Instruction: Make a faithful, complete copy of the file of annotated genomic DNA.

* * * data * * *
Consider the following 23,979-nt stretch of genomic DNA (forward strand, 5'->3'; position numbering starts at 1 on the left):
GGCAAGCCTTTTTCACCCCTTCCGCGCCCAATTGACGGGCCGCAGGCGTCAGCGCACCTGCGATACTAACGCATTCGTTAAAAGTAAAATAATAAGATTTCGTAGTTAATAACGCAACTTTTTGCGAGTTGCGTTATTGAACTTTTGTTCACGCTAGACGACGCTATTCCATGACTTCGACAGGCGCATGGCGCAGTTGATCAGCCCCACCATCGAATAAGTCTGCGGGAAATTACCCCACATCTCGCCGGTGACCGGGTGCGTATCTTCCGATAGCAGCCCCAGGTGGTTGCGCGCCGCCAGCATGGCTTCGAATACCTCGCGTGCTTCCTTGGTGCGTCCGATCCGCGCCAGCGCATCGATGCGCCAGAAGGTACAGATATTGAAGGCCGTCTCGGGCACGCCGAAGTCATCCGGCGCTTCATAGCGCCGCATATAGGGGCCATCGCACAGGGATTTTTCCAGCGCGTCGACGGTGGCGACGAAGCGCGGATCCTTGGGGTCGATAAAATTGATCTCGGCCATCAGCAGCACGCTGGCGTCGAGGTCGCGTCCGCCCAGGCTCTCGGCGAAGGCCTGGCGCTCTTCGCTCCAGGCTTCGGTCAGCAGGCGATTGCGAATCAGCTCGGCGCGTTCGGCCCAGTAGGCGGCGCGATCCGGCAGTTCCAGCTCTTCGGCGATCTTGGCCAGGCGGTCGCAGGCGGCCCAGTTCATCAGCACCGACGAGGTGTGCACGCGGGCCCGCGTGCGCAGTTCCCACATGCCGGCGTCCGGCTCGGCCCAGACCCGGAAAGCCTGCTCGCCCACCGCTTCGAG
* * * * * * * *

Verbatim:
Consider the following 23,979-nt stretch of genomic DNA (forward strand, 5'->3'; position numbering starts at 1 on the left):
GGCAAGCCTTTTTCACCCCTTCCGCGCCCAATTGACGGGCCGCAGGCGTCAGCGCACCTGCGATACTAACGCATTCGTTAAAAGTAAAATAATAAGATTTCGTAGTTAATAACGCAACTTTTTGCGAGTTGCGTTATTGAACTTTTGTTCACGCTAGACGACGCTATTCCATGACTTCGACAGGCGCATGGCGCAGTTGATCAGCCCCACCATCGAATAAGTCTGCGGGAAATTACCCCACATCTCGCCGGTGACCGGGTGCGTATCTTCCGATAGCAGCCCCAGGTGGTTGCGCGCCGCCAGCATGGCTTCGAATACCTCGCGTGCTTCCTTGGTGCGTCCGATCCGCGCCAGCGCATCGATGCGCCAGAAGGTACAGATATTGAAGGCCGTCTCGGGCACGCCGAAGTCATCCGGCGCTTCATAGCGCCGCATATAGGGGCCATCGCACAGGGATTTTTCCAGCGCGTCGACGGTGGCGACGAAGCGCGGATCCTTGGGGTCGATAAAATTGATCTCGGCCATCAGCAGCACGCTGGCGTCGAGGTCGCGTCCGCCCAGGCTCTCGGCGAAGGCCTGGCGCTCTTCGCTCCAGGCTTCGGTCAGCAGGCGATTGCGAATCAGCTCGGCGCGTTCGGCCCAGTAGGCGGCGCGATCCGGCAGTTCCAGCTCTTCGGCGATCTTGGCCAGGCGGTCGCAGGCGGCCCAGTTCATCAGCACCGACGAGGTGTGCACGCGGGCCCGCGTGCGCAGTTCCCACATGCCGGCGTCCGGCTCGGCCCAGACCCGGAAAGCCTGCTCGCCCACCGCTTCGAG